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Welcome to the New Jemalong Website
Wed, 23/07/2014 - 16:03
By virtue of the fact that you are reading this, means you are now viewing our new Public Website. We have over the last year or so been working to give our web presence a whole new fresh look and feel, and to do this we engaged the services of D. A Yates Photography + Design in Grenfell. Michael (the designer) and Denise (the photographer) have done a fantastic job, and have completely fulfilled the requirements of their brief.
Behind the Public Website though, we have also been working to rectify the out dated coding in the Grower Website, particularly in the Results and Estimates screen. When we first built the original website, we were using Internet Explorer version 2, and now, nearly fifteen years on, we are up to Internet Explorer 9, or so, and every version in between. On top of that there are other browsers such as Google Chrome and Mozilla Firefox. There are now Apple Macs running Safari, iPhones running Safari, Android devices, Windows devices, and the list goes on. Many of these programs and devices were not even thought of in 2001.
As you would appreciate, the essential changes we need to make don’t come cheaply, and they take time, and we really want to get it right. The basis for our updated Grower Site has been modelled around the tablets, in particular the iPad. Once this re-coding is complete, the Grower Website will be viewable on all devices with all the functionality of using it on your PC at home.
With the new Results and Estimates page, we have made some significant alterations to enable you to have more control. Once we have gone “live” with this, we intend to run a series of workshops to re-educate our clients on how to operate the system for maximum benefit. This process has taken far longer than we expected it to, but all going well, it should be running about the end of August. I appreciate your patience on this. I know it has been annoying for some.
This year has also seen some structural improvements to the business, brought about by several factors. Firstly, three very key personnel have returned to the company on a full time basis at the Forbes and Tamworth branches. David Quirk, who had been working in Technical Services on a part time basis, has returned to full time based in Forbes, and is taking on more responsibility, and more clients. Sandy Paterson has also returned after a three year absence to fulfil the position of Store Manager at Forbes. Sandy’s experience and leadership qualities made him the perfect choice for this role. In Tamworth, David Hallam has been elevated to Technical Services, whilst Grahame Scott (Scotty) has returned to the position of Store Manager. Scotty has always had a knack for keeping the store ship shape, and having him back, frees Tim, David and Colin up to service clients.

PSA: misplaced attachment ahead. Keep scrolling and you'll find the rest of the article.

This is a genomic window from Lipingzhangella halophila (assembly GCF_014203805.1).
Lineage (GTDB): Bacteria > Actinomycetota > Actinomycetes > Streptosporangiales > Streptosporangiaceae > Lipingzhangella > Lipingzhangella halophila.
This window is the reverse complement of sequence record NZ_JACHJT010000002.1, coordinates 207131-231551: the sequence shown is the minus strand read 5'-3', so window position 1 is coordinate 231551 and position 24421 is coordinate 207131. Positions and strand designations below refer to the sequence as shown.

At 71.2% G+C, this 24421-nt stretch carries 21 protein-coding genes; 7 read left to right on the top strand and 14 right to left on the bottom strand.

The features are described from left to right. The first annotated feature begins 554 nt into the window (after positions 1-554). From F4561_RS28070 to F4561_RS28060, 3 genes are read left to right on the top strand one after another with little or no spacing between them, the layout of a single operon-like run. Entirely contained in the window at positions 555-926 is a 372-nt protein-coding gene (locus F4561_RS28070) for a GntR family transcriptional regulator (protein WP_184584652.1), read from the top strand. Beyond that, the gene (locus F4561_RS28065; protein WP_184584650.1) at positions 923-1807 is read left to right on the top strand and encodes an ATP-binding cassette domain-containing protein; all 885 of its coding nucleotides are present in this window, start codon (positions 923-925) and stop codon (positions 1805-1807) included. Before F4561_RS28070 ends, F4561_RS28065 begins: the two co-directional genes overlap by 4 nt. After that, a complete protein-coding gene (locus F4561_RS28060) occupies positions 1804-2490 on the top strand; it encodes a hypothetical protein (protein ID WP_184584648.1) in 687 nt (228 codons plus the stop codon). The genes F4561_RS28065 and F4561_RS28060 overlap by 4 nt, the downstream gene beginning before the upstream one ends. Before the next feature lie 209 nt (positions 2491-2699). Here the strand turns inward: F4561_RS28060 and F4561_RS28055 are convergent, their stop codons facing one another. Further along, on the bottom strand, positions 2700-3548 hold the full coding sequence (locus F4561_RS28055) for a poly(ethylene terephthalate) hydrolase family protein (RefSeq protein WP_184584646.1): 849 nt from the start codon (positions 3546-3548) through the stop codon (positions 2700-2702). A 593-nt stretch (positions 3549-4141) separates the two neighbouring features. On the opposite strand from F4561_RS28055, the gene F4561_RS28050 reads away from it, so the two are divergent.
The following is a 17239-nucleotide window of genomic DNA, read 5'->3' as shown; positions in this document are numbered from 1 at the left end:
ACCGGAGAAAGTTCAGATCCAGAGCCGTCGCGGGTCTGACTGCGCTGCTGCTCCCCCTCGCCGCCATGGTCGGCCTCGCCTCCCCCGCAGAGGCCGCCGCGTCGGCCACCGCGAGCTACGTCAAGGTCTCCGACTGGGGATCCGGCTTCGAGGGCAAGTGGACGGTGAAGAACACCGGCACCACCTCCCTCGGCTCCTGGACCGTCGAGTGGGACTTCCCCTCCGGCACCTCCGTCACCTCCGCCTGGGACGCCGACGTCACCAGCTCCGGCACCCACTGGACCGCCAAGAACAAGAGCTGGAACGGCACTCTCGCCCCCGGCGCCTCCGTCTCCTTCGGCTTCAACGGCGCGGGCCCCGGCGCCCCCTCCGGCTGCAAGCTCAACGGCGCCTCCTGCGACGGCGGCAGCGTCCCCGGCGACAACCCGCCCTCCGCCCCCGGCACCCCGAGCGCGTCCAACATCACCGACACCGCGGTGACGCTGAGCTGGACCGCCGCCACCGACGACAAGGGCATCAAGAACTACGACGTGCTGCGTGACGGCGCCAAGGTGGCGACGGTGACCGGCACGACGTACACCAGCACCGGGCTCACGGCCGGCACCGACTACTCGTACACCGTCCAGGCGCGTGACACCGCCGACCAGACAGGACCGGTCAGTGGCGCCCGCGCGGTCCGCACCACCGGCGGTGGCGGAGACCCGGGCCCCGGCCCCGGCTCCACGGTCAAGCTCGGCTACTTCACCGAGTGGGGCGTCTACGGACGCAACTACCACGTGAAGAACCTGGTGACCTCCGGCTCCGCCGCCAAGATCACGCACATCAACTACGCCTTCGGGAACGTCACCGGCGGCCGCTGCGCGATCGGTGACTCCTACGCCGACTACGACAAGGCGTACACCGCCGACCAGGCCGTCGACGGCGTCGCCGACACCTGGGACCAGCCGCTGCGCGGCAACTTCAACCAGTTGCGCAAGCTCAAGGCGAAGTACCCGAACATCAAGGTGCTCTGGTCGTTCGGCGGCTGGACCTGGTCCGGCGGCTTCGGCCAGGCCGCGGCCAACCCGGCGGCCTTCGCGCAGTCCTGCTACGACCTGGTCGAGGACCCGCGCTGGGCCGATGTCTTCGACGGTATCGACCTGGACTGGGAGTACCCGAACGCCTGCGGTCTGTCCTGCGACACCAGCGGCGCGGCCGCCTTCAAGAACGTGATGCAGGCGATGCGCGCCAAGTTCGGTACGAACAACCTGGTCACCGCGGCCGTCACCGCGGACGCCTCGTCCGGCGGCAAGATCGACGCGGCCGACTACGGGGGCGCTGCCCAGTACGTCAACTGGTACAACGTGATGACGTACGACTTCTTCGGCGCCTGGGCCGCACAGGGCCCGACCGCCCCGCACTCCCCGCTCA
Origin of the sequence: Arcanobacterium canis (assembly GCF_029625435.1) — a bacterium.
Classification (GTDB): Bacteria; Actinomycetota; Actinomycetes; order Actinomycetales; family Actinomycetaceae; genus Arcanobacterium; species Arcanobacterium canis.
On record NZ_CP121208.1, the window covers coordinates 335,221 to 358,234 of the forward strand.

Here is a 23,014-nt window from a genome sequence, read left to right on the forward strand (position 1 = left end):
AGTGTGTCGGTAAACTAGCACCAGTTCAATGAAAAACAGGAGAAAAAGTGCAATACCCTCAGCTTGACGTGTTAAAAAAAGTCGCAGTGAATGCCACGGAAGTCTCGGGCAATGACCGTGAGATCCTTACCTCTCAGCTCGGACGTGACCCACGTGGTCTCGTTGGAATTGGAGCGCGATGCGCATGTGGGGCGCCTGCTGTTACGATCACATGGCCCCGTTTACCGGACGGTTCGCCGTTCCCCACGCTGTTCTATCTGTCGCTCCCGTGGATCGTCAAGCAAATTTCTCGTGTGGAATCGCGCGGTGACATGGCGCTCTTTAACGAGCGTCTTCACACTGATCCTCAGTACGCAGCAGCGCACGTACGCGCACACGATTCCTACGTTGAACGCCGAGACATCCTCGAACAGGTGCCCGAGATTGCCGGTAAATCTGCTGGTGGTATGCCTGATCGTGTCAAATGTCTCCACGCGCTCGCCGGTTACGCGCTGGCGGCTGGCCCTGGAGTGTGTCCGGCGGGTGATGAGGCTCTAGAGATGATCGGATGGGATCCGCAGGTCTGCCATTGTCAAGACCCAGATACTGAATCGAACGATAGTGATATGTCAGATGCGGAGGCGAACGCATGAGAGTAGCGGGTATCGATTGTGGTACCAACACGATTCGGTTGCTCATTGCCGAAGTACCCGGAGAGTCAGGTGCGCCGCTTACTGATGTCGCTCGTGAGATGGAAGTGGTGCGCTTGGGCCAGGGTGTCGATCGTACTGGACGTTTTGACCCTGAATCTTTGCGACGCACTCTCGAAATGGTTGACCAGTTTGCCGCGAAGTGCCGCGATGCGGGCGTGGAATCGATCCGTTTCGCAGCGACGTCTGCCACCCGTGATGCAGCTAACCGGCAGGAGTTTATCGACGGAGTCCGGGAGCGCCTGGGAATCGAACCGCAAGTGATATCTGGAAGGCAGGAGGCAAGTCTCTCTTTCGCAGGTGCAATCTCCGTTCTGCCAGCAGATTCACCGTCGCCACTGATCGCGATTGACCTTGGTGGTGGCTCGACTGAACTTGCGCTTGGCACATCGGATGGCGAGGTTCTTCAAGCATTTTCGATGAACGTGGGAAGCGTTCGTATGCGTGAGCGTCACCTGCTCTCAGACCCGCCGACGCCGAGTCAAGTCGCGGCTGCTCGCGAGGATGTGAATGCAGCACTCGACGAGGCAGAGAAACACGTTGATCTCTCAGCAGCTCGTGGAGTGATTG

At Jemalong Wool we have always prided ourselves on the level of customer service and support we afford our clients, and we believe now more than ever, this needs to be the case. With this in mind, we have slightly readjusted the delegation of roles within the company so that each of our section managers has responsibility for a specific part of the business, thereby taking load off some and spreading it over many.
For me personally, running the business day to day, spending every Wednesday or Thursday, and sometimes both, at a wool sale, representing the company on relevant industry bodies, and still being responsible directly for a third of the company’s throughput, has started to take it’s toll on how well I feel I’m able to adequately service my clients. My intention is therefore to give more of that responsibility to the section managers. That way I know our clients are getting the best possible service at the right time.
The Management team at Jemalong Wool, who all report directly to me, are Tim Drury (Regional Manager at Tamworth), Maxine Blyton (Regional Manager at Cooma), David Quirk (Technical Services Manager - Central West at Forbes), Steve Quirk (Technical Services Manager - Western Plains at Forbes) and Sandy Paterson (Store Manager at Forbes). Tim and Maxine both have wool store and technical services responsibilities, whereas David and Steve have no store responsibility, but they are responsible for a larger client base and area, whilst Sandy has no client responsibility, but is charged with ensuring our largest store and it’s associated staff are operating smoothly.